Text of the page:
A loose tire flew off a private garbage truck and into another car on the road, killing the man inside it as he drove to work along the Gowanus Expressway on Wednesday morning, police said.
A 46-year-old employee from New Jersey-based private sanitation company Century Waste Services was traveling along the highway towards Sunset Park, when the 2009 Mack truck’s rear passenger wheel came unhinged, flew over the fast lane’s median, and then slammed into a Staten Island man’s 2003 Chevy Tracker, shattering its windshield, as he was headed to work in the opposition direction at about 6:30 am, police said.
Paramedics rushed the unconscious 64-year-old Staten Islander, who worked as a steamfitter for New York’s Finest, to New York University’s Langone Hospital in Kings County with severe head trauma where doctors pronounced him dead, according to authorities.
Cops slapped the driver — who stayed at the scene with his 27-year-old so-called helper — with “a large quantity of summons” on the big rig, said a police spokesman.
“A number of summonses for equipment violations, more than 10,” said Det. Hubert Reyes, who couldn’t specify what the exact infractions were or what fines they will result in.
The accident once again puts the spotlight on private sanitation companies’ safety practices, with Century Waste joining New Jersey-based Action Carting, Bensonhurst-based Viking Sanitation, and Bronx-based Sanitation Salvage, all being accused of ignoring safety regulations.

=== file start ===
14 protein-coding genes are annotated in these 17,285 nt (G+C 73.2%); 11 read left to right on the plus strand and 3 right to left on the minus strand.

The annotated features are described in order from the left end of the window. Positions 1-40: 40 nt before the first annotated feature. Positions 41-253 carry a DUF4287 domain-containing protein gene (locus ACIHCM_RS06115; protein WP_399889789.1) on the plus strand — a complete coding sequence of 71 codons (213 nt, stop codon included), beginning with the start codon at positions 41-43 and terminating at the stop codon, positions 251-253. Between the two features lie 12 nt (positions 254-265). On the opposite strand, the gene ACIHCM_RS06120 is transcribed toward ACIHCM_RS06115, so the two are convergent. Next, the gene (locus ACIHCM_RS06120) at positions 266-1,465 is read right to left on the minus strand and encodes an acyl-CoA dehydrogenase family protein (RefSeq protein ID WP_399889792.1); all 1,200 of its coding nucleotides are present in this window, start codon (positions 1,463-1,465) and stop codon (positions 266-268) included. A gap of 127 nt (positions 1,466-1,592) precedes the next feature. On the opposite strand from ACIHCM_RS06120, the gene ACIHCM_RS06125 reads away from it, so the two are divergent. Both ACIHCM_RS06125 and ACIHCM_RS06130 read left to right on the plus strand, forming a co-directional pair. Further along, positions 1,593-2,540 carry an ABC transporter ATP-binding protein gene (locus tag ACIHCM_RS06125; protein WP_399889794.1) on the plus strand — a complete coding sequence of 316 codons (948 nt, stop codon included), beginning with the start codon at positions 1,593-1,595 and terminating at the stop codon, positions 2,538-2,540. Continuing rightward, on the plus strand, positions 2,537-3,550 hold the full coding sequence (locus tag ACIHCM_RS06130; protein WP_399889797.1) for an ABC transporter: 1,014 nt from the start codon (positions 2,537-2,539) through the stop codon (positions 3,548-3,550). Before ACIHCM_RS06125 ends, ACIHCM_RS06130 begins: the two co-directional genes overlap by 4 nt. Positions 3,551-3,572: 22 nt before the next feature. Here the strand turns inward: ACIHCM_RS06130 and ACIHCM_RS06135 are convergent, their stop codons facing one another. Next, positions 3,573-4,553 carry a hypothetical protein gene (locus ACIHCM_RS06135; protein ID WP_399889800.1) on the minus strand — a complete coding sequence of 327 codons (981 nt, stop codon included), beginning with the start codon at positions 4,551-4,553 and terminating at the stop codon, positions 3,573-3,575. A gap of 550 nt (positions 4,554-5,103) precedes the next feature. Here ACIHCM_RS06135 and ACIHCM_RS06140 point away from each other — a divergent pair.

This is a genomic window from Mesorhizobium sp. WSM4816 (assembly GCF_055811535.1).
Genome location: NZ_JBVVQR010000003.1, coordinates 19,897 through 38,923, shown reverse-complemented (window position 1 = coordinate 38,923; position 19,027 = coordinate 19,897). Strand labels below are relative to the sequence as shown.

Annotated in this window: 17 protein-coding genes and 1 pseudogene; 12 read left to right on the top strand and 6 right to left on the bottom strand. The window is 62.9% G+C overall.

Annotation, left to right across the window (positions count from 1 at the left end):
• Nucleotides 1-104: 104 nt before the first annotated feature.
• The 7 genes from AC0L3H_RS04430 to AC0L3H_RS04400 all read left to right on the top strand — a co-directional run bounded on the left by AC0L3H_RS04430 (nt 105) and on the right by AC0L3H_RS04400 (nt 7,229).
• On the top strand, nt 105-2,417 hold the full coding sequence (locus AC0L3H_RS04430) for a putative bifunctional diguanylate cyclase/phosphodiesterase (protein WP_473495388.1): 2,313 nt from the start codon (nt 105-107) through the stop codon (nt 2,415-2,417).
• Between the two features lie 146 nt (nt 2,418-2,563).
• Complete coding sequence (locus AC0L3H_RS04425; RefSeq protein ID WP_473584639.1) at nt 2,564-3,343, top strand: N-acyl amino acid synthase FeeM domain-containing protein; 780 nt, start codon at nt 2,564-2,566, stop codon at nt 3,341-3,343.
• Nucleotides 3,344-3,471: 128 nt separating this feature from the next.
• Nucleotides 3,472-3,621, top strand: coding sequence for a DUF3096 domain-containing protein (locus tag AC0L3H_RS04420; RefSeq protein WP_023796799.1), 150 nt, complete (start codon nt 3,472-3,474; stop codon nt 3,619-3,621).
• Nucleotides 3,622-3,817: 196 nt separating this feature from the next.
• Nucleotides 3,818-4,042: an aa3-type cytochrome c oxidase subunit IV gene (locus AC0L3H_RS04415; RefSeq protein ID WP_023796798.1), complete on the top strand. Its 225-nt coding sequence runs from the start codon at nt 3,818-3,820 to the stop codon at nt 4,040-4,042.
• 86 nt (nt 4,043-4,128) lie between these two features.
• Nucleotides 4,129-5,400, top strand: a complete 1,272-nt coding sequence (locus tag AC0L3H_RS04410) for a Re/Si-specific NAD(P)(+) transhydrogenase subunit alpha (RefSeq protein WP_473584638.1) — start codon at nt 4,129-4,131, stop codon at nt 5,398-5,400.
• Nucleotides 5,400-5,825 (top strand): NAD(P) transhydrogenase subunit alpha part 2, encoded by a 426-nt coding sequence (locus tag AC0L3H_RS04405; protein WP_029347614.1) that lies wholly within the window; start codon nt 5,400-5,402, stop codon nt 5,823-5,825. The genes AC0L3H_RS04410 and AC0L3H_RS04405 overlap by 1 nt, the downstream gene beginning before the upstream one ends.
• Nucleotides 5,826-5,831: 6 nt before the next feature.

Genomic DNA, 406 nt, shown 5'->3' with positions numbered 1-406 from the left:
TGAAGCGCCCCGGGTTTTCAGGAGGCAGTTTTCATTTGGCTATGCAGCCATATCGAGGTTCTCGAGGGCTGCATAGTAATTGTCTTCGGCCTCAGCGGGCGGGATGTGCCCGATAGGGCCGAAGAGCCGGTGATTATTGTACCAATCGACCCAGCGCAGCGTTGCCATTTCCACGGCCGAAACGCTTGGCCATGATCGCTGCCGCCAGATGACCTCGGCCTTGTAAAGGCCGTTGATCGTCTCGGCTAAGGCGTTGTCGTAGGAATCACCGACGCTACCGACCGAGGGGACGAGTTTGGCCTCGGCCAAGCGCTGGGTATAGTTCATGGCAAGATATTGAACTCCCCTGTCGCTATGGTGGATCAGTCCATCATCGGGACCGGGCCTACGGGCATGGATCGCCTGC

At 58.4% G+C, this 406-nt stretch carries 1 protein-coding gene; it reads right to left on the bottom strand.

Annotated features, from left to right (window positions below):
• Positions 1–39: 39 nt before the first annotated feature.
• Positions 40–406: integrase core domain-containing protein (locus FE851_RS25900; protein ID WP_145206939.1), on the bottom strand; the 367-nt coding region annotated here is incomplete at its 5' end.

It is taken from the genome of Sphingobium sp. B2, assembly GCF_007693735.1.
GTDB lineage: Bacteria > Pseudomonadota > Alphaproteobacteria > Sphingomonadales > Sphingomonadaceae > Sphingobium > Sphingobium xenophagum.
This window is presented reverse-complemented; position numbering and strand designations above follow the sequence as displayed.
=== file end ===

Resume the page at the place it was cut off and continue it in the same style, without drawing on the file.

“Century has a long history of loose wheels, failed inspections, reckless drivers and dangerous crashes,” said Bay Ridge Councilman Justin Brannan, whose district includes the scene of the fatal crash. “Unfortunately, reckless disregard for safety seems to be the rule, not the exception, among private carters. Fatal crashes are up in this industry, even as Vision Zero is driving fatalities down overall.”
Trucks at Century Waste have been involved in four crashes since June 2016, and inspectors have slapped its haulers with 76 violations over the same time span, including for dangerous driving, bad brakes, and improper lights — 22 of which resulted in pulling those big rigs from the fleet, records show.
Specifically on Feb. 3, federal transportation inspectors forced one of Century Waste’s trucks off the road because of a loose wheel whose axle had defective or missing parts, the records show.
A spokesman for Century Waste Service did not respond to requests for comment about how often its trucks get routine maintenance and check ups, but said the company is cooperating with police.
“Our hearts go out to the family of the victim, this event was an unfortunate accident. We are fully cooperating with the investigation of this tragic event,” said Ara Chekmayan.
Police are still investigating the fatality, and had yet to release the man’s identity pending family notification as of Wednesday evening.
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